As can be seen in Table 1, over the period 1850-1913 the estimated income elasticities for both exports and imports are rather similar in size. In turn, the real exchange rate elasticity is only significant for exports (although the coefficient is estimated with the wrong sign), but not for imports. As a result, the annual average rate of growth of the Spanish GDP shows in Table 2 a value not too different to the balance of payments-constrained growth rate for that period.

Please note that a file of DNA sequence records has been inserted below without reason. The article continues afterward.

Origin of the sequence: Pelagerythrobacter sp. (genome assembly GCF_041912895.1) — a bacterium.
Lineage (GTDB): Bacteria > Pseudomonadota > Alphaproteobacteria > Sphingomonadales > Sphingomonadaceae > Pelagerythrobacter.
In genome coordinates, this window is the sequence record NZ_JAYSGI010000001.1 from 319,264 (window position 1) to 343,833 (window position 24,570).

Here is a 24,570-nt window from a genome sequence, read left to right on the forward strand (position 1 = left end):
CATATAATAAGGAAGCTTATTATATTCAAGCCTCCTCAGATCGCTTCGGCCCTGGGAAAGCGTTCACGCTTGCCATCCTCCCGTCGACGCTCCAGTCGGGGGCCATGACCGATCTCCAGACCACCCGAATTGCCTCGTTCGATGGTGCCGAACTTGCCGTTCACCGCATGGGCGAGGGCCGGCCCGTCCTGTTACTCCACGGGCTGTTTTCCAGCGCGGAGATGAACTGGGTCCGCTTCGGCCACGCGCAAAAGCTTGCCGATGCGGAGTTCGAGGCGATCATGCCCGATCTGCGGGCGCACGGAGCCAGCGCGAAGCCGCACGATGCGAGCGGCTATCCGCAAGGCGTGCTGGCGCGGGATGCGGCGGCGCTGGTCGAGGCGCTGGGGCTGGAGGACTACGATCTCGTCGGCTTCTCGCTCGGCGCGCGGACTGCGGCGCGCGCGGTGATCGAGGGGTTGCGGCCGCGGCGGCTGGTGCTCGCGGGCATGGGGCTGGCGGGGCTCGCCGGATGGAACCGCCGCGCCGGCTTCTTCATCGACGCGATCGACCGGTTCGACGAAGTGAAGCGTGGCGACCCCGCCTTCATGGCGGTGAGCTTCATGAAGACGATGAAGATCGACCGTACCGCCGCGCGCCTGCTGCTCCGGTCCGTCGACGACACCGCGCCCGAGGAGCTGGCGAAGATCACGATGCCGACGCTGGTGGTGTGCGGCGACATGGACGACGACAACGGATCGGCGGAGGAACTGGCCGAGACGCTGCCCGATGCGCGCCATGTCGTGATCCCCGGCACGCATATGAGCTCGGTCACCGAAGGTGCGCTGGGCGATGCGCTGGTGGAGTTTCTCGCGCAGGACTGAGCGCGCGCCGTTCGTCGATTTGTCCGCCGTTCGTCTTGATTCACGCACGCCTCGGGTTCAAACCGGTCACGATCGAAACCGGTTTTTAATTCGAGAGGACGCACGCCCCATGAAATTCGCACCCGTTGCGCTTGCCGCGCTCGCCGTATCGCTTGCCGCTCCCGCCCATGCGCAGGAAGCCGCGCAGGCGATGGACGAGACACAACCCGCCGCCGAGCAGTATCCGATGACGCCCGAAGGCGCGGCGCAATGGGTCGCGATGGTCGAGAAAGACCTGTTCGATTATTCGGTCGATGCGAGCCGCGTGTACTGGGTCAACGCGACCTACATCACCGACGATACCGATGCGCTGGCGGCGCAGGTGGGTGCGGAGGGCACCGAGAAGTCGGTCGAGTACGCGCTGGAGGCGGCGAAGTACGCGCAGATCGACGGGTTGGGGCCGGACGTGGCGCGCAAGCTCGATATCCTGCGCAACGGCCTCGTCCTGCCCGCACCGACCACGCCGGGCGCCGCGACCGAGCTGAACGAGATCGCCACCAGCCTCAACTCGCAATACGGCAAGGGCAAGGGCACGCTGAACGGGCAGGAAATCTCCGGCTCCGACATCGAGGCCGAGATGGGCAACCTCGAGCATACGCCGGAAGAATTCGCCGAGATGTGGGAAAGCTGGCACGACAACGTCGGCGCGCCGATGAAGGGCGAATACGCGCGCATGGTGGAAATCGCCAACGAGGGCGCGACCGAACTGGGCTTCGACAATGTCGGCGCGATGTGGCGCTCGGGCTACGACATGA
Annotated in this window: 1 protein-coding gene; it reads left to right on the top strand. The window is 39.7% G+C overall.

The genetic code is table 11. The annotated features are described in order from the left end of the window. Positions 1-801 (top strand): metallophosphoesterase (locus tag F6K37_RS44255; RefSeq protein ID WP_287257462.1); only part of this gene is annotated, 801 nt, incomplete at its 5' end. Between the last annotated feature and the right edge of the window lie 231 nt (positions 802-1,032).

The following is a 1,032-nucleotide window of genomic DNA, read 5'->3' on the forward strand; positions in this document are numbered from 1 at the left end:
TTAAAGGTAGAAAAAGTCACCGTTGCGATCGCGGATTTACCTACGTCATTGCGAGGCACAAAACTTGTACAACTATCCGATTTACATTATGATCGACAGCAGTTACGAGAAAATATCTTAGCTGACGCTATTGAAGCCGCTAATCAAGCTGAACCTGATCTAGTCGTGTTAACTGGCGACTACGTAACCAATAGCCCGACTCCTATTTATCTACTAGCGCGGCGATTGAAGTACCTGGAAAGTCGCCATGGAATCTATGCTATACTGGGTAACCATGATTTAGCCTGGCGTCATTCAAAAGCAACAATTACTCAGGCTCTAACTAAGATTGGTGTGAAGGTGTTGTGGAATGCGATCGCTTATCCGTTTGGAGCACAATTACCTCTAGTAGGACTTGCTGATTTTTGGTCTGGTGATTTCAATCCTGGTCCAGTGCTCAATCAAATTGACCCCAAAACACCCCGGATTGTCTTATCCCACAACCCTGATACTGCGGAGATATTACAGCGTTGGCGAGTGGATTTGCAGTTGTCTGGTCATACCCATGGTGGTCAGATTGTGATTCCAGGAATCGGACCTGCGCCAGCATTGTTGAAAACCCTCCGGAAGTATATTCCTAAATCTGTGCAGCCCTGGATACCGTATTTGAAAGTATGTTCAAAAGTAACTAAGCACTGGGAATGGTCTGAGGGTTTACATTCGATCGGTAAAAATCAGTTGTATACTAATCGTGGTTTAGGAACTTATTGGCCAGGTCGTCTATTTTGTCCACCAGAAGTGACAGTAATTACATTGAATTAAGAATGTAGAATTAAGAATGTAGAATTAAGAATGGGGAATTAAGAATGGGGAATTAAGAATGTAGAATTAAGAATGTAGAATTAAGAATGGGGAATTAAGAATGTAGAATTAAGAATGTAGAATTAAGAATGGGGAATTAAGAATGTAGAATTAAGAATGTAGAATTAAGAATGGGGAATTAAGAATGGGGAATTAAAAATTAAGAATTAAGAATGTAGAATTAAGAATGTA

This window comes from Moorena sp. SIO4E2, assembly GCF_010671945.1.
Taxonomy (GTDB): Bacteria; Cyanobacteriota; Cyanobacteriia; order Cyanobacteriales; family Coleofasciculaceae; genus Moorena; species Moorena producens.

On the other hand, for the period 1940-2000 the estimated income elasticity for exports is higher than in the case of imports, whereas the real exchange rate elasticities are not significant (although the elasticity for imports is significant at the 10% level). Moreover, the actual and balance of payments-constrained growth rates look rather similar too, even though somewhat higher for the former. Accordingly, the foreign sector does not seem to have worked as a constraint on the growth of the Spanish economy over the long run, along the two subperiods 1850-1913 and 1940-2000.